New Transport Minister Khaw Boon Wan has taken the art of TKSS, better known as talk-khawk-sing-song, to a higher level when he warned there would be teething issues for Downtown Line 2 after it starts operation this Sunday.
Perhaps 70% of Singaporeans might still have not understood what Khaw had meant, so allow me to sum up.
1 – “Teething problems might surface when … begin running this Sunday, but action would be carried out to minimise them..”.
In short – massive disruptions are to be expected but not to worry, our guys will be working.
2 – “LTA and SBST engineers have spent many months preparing and testing the entire system, from the operations control centre to the trains and tunnels. This includes a very large number of tests on the integration between DTL1 and DTL2. By the time of the opening, they would have chalked up thousands of tests.”
In short – we have done everything possible to ensure the system won’t break down. If it does, blame the weather or something else but not us.
3 – “..there were two disruptions in January and March 2014 after Downtown Line 1 opened in December 2013. One involved a train’s emergency brake and the other, a power trip. While they can perform all forms of testing in a simulated environment, they cannot fully replicate how the system will actually perform in a live environment involving thousands of commuters”.
In short – expect the expected disruptions.
4 – “We must also anticipate the worst, and have drawer plans for contingencies in the event that disruptions do occur. We want to be proud parents, not stressed-out ones”.
In short – hmm… this one not very clear because worst can mean many things like train track misaligned or maybe tunnel collapse? Suddenly talk about parenting, catch no ball leh.
5 – “We subsequently became better at managing her younger sisters’ teething. All these happened decades ago”.
In short – been through lots of teething problems at different stages of MRT’s history and should be better at managing teething problems. Subtle self praise.
Wow! This minister has the cheek to tell us the obvious and attempt to temper our high expectations from the highest-paid civil servants in the galaxy. Hmm… I wonder if this is the true meaning of ‘jiak-liao-bee’.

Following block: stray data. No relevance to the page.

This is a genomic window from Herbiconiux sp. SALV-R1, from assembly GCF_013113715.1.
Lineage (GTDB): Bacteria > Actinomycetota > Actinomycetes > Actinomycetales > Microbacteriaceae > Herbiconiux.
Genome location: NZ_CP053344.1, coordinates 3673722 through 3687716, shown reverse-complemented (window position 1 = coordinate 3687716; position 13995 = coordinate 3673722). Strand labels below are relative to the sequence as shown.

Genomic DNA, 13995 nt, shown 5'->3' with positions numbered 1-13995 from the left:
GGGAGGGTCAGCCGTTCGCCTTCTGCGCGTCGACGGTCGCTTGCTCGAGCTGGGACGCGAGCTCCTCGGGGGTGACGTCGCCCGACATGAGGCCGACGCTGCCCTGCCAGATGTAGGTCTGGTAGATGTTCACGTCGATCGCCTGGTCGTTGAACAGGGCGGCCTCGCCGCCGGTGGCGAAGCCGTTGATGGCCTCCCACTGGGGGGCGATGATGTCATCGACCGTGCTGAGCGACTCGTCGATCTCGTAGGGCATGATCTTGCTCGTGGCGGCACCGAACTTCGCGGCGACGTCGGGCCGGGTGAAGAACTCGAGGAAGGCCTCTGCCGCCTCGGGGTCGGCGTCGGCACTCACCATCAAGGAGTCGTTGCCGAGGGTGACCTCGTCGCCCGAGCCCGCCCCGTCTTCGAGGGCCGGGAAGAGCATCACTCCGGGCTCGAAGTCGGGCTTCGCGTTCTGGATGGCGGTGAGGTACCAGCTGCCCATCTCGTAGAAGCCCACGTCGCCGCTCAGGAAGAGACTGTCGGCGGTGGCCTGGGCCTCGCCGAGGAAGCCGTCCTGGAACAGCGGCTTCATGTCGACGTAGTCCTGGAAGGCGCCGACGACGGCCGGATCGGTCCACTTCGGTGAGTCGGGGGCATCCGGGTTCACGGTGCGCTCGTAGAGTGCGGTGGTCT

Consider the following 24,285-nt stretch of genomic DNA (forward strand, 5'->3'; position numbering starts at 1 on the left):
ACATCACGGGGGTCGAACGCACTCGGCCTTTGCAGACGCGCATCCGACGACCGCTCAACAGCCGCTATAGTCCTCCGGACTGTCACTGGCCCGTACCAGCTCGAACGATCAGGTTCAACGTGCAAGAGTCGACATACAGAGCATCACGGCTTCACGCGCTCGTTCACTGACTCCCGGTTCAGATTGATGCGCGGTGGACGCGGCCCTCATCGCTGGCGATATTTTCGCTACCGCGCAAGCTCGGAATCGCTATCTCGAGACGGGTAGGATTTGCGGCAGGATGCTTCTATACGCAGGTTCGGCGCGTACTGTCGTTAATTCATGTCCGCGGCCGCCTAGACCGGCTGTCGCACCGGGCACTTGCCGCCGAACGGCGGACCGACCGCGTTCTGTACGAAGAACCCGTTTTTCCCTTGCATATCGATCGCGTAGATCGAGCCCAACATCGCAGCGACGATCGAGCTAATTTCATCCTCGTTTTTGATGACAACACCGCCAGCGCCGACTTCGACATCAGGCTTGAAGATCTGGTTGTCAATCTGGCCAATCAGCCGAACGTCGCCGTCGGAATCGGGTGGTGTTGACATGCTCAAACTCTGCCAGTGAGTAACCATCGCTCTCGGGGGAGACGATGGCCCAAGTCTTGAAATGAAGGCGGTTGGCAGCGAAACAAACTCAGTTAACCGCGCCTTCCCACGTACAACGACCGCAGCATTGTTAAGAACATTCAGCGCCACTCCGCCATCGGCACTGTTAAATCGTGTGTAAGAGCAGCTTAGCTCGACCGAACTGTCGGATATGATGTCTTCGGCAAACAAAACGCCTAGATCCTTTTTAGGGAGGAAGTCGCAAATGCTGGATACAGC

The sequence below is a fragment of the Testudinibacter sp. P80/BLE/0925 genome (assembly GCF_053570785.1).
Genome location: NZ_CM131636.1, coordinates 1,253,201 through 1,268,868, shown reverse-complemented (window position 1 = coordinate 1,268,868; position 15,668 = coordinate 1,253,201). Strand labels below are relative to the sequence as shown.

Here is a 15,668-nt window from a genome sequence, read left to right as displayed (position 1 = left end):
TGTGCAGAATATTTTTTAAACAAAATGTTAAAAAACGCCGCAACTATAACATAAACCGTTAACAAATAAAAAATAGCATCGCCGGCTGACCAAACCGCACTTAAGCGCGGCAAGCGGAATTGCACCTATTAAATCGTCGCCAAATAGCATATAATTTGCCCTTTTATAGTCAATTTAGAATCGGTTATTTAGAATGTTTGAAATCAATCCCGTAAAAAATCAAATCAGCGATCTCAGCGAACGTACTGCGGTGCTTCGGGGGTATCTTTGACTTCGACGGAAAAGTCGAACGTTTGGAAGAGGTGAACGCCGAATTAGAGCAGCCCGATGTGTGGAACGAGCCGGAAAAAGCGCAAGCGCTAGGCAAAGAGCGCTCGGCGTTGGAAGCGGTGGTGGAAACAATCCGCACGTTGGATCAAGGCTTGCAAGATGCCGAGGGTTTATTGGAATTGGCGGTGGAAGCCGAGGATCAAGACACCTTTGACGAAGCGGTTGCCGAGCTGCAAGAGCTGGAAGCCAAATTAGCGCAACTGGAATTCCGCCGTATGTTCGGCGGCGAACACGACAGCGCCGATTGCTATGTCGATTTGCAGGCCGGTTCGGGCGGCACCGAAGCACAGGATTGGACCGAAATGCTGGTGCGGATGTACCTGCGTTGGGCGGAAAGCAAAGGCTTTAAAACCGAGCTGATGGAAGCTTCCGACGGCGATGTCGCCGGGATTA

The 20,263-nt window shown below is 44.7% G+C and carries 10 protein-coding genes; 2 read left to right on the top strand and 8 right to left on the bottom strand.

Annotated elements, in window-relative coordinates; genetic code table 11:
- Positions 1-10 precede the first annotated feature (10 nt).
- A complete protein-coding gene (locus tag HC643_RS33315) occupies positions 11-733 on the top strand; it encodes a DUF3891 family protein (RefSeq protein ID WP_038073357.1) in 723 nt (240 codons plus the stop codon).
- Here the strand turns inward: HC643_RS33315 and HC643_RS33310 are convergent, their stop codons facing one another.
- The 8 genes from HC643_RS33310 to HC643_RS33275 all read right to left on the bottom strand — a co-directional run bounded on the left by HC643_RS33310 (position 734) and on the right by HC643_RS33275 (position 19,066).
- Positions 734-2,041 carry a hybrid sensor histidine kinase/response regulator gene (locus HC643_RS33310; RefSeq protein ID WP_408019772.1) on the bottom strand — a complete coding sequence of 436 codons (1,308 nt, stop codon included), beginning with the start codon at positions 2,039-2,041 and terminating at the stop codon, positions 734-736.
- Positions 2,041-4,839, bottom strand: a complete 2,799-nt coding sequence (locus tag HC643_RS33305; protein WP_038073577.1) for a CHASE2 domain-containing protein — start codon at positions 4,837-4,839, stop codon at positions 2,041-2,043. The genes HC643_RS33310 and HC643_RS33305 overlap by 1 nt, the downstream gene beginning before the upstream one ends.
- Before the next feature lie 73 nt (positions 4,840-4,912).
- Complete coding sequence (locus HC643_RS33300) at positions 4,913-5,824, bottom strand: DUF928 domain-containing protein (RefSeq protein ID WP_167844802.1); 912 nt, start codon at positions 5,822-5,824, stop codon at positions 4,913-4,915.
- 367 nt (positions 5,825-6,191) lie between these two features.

Why didn’t PAP inform Singaporeans 2 decades ago that there would be teething problems with its immigration policy, ie forcing citizens to integrate with a disproportionately large number of foreigners within a relatively short time? Maybe we could have been better prepared and welcome foreigners with open arms, increase our population target to 9.6 million instead of 6.9 million.
Will PAP be using this new ‘teething issues’ template for the construction of new roads, hospitals, schools, etc to better prepare citizens to expect cock-ups so that in the event that they happen, PAP can smugly say ‘don’t say we never say hor’.
If Khaw had taught HDB how to “chut pattern” (teething issues) as eloquently as Sim Ann, HDB wouldn’t have received so much flak for BTOs with up to over 100 defects.
HDB has a serious issue with accountability – it completely washes its hands off every project after buyers have paid up. Pasir Ris One and other Design and Build flats speak volumes of HDB’s irresponsible attitude.
Anyway, HDB has no incentive to improve anytime soon. None of our policymakers, ministers and MPs live in public housing so why should they be bothered? Just pay lip service in the state-controlled media to give the impression that feedback has been taken seriously and the problem will be resolved, ie people stop talking about it after a while.
HDB is not taking flat buyers’ feedback seriously by downplaying defects (hairline cracks, scratches, uneven joints) and redefining them as “surface imperfections”. Hopefully, other stat boards do not have as many cases of “surface imperfections” as HDB. Or perhaps LTA (MRT) does?
Would contractors renovating Parliament House, Changi Airport or Istana dare term defects as “surface imperfections”? Really, HDB should not bully ordinary Singaporeans who have no choice but to live in public housing.